Some 97 Republican members of the House of Representatives signed a letter Monday urging President Barack Obama not to nominate Susan Rice as Secretary of State. Rice, who has promoted abortion internationally as the U.S. ambassador to the United Nations, would follow pro-abortion Secretary of State Hillary Clinton, who has announced she will step down for a replacement.
Rep. Jeff Duncan, a South Carolina Republican, organized the letter and obtained the signatures for it and, according to The Hill, the letter centers on foreign policy as the reason.
“Though Ambassador Rice has been our Representative to the U.N., we believe her misleading statements over the days and weeks following the attack on our embassy in Libya that led to the deaths of Ambassador Stevens and three other Americans caused irreparable damage to her credibility both at home and around the world,” it says. The letter says Rice “propagated a falsehood” about the genesis of those attacks.
“Ambassador Rice is widely viewed as having either willfully or incompetently misled the American public in the Benghazi matter,” it says. “Her actions plausibly give U.S. allies (and rivals) abroad reason to question U.S. commitment and credibility when needed.”
“Thus, we believe that making her the face of U.S. foreign policy in your second term would greatly undermine your desire to improve U.S. relations with the world and continue to build trust with the American people,” it says.
Sens. John McCain (R-Ariz.) and Lindsey Graham (R-S.C.) have said they would block the nomination in the Senate with a filibsuter.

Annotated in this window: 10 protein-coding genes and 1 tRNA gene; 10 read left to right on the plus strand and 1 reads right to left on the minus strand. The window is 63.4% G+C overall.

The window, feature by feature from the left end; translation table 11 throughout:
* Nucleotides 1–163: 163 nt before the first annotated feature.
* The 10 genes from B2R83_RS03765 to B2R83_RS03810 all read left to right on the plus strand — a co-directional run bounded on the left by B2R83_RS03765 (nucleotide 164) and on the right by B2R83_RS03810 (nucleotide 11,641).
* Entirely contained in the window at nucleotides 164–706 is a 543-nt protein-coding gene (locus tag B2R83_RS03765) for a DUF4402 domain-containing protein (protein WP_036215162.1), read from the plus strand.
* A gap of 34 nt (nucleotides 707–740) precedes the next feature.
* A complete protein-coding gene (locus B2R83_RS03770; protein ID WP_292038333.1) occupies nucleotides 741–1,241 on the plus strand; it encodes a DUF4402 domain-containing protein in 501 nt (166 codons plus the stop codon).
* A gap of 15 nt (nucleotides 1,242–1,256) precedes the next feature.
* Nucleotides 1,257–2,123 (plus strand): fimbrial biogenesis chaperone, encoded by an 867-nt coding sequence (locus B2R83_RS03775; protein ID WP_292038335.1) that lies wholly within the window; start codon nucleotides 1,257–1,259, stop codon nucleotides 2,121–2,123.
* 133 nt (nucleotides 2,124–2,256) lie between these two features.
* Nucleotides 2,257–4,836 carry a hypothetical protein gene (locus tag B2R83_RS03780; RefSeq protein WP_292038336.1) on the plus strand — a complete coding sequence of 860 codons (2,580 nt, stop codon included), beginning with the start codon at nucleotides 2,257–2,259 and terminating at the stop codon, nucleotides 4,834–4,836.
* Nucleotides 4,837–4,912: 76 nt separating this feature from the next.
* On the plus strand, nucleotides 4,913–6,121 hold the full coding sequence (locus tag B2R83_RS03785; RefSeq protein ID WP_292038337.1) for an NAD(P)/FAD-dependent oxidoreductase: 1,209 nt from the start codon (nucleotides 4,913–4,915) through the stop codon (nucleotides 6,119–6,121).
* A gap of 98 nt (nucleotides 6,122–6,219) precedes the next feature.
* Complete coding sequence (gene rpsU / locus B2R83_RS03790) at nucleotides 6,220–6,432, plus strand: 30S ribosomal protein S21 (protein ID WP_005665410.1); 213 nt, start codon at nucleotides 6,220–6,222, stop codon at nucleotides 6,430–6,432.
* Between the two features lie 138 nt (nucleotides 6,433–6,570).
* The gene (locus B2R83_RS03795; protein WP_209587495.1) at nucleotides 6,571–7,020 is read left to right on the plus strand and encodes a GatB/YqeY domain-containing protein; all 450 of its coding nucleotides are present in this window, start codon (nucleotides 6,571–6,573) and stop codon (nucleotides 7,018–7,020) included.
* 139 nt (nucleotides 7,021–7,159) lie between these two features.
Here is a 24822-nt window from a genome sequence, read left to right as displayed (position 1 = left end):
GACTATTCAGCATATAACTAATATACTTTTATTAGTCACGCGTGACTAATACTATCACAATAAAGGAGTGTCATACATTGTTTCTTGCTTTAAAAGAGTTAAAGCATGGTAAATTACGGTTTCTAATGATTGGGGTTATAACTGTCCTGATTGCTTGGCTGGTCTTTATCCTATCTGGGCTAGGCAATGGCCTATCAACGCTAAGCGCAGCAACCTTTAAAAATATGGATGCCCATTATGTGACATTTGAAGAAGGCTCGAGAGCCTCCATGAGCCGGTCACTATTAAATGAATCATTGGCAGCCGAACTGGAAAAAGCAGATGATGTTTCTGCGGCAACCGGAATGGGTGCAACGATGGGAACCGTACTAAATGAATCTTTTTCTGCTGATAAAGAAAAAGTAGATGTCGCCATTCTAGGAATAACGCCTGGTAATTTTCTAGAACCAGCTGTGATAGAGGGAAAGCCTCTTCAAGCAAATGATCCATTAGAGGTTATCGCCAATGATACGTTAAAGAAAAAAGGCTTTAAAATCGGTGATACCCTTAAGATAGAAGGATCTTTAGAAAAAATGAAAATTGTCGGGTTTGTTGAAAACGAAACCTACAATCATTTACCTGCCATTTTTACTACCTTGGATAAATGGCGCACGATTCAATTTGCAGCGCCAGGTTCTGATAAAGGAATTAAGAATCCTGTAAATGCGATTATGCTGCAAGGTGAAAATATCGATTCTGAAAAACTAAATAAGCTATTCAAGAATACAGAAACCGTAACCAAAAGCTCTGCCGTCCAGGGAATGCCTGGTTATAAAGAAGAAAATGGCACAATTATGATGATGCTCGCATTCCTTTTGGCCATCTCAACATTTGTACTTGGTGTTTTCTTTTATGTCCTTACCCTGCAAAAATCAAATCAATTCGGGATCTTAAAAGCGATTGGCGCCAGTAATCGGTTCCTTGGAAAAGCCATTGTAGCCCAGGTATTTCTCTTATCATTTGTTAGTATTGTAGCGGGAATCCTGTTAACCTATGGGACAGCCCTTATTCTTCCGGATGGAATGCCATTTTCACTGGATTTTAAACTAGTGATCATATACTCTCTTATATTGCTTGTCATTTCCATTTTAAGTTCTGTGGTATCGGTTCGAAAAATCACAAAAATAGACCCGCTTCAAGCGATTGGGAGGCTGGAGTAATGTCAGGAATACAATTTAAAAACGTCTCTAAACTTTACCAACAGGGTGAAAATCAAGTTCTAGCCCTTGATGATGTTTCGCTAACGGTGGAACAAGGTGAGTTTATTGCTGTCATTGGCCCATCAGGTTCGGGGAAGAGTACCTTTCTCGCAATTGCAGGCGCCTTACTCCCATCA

McCain said today Rice is “not qualified” to replace Clinton as the nation’s number one foreign diplomat and suggested he would filibuster her nomination, if she is nominated for the post.
“She’s not qualified,” McCain said on CBS’s “This Morning.” “Anyone who goes on national television and in defiance of the facts, five days later — We’re all responsible for what we say and what we do. I’m responsible to my voters. She’s responsible to the Senate of the United States. We have our responsibility for advice and consent.”
McCain said he would be “adamantly opposed” to Rice’s nomination and would do “everything I can to keep her from getting confirmed.”
Should Rice not get Senate support, pro-abortion Sen. John Kerry has been discussed as a potential “compromise” selection since lawmakers are more familiar with him.
“I’d rather have John Kerry. I think he’s well-positioned. He’s experienced. I think he’d take the job and he’s not tainted with the kind of things that I think would be a problem for Ambassador Rice,” said Sen Jon Kyl of Arizona.
In 2009, Rice went on record (although without using the word abortion) in a speech at Howard University signaling a substantive policy shift from the Bush Administration on abortion by equating abortion with “reproductive health.”
Rice worked closely with abortion advocates when she was Bill Clinton’s Assistant Secretary of State for African Affairs. Abortion advocates such as Planned Parenthood’s Cecile Richards praised her selection to the U.N. ambassador position.
In her role as Secretary of State Clinton pressed for abortion on an international scale.